In the years of mother-daughter bonding since 2001, my hands use more familiar tools to make art. In September 2010, I painted Remember September as a note-to-self and a reply to my patient's bigger question posed nine years earlier: choose love. When we consciously, actively, and generously give love in everyday acts of kindness, I believe we will find many moments of joy to ease some bits of suffering. Although I sometimes still cry selfishly for you and me, I believe our love is stronger than all the hate out there.
I love you always.
This week, I spent bittersweet moments taking down my art at the Small House. As I took apart "No Strings Attached," I thought about one curious 9-year-old viewer who asked, "What's 'NFS'?" written on an art label. At the time, my short answer was, "NFS means 'not for sale' and this piece of art (#MOMSwork), I have chosen not to sell." I went on to explain the ephemeral nature of installation art and how #MOMSwork would come down at the end of the show, its parts disassembled and never to be viewed as it hung in the gallery this summer. At some point in the process of making #MOMSwork, I realized that it was conceptually and visually bigger than me, and that I would have to let it go, one piece and one moment at a time. In the moments ahead, I'll add my 'GYang' signature to each used #dryersheet portrait. Then, I hope to return each portrait to the individual who chose to share a personal photo of loved ones in support of my #FACEproject. Thinking back to May 2014 when #FACEproject existed only as an idea, I could not have imagined the immeasurable joy I would get by sharing my work with others. Clearly, I could never claim #MOMSwork as solely mine; and as art, it was simply never meant for sale.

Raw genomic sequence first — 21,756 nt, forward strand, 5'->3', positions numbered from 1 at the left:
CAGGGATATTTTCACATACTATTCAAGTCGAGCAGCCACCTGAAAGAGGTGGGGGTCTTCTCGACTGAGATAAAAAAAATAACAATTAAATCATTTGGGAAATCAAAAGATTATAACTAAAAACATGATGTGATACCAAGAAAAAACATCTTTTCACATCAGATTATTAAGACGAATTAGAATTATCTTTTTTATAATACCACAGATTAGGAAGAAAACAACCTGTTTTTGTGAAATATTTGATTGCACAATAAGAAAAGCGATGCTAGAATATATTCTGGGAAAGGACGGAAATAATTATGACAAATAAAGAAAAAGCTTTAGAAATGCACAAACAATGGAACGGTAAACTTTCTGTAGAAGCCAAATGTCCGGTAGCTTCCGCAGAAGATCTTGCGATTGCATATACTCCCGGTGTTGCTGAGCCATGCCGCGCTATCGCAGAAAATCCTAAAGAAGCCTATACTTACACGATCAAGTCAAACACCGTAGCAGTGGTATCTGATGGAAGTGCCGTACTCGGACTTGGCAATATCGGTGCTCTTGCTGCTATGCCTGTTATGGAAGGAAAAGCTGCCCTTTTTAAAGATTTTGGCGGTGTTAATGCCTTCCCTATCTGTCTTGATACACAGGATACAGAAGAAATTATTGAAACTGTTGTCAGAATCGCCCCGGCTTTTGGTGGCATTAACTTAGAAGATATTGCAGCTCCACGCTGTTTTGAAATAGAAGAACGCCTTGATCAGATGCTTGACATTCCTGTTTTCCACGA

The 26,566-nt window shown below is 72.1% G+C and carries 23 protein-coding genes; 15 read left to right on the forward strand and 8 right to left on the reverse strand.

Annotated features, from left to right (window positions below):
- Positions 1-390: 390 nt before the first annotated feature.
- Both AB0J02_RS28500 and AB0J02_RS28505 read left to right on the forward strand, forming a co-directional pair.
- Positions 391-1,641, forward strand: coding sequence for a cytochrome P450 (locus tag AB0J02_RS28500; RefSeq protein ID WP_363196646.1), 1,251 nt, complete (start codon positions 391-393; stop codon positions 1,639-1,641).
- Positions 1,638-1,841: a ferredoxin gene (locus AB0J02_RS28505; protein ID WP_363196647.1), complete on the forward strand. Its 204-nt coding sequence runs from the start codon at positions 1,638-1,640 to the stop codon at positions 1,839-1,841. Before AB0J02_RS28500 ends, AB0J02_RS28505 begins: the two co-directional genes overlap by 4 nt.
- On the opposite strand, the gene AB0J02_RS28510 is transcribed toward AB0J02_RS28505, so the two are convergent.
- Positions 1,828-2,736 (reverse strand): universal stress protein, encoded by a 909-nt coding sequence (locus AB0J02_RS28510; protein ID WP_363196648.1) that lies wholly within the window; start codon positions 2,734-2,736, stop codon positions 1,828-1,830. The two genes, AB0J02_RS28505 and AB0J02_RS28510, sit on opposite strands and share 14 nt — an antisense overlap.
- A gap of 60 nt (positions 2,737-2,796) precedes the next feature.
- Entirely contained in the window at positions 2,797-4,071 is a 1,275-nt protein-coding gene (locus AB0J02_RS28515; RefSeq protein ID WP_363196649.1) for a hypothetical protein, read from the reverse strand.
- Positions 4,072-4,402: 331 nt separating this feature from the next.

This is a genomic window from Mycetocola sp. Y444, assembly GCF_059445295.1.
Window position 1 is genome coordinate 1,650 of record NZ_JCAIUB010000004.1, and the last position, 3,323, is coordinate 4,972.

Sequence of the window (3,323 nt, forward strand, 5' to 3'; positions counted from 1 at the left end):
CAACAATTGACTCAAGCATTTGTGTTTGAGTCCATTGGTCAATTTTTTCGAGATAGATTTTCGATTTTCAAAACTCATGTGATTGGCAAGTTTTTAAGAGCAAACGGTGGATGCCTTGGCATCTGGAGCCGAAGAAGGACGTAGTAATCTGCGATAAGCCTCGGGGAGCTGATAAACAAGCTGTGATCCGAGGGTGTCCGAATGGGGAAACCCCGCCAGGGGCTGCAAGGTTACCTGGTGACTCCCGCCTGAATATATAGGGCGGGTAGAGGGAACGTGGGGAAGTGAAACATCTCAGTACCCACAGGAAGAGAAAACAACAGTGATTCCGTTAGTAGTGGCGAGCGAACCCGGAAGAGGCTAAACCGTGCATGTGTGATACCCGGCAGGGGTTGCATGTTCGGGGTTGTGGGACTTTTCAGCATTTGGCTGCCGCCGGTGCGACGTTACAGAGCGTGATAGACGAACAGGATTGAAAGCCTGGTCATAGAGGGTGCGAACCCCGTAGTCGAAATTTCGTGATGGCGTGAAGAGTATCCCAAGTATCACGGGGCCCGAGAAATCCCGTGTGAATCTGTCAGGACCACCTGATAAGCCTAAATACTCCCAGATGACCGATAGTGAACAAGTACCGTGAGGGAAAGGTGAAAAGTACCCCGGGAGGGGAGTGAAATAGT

It's "throw back Thursday"...5 years ago this month, I had my first solo exhibition at the Small House, home of the Sampson Arts Council in Clinton, NC. And in exactly one week, I have the good fortune of sharing art with my community once again. Extending my artistic voice of 2010, my summer exhibition, "No Strings Attached" reflects lived experiences in different places and with different people who helped shape the artist I am today. And while my art is often personal, by sharing it with others I stand open to the vulnerabilities of criticism and support. So why does art matter? ...because at the end of the day, how else will we get to know one another? In the future when I see you, I hope you'll stop and say, "Hi" so that we may begin our journey to finding common ground we share.
I made "Life's Good Stuff" for my very special Z. As I worked, she chimed in with how I should add more color to my previously drab and unfinished golf ball painting. As time would have it, her persistence in making herself heard eventually led me to ask if she'd like to share in my work. Z's circle (top right corner) stands strong to reflect her beautiful and creative spirit. Everyday, I am so grateful that my awesome Z continues to change the game of life for me!
Owner of HYFA. Original art-work signed GYang. Artist, educator, and advocate ...because art matters. Retired Family Physician (MD)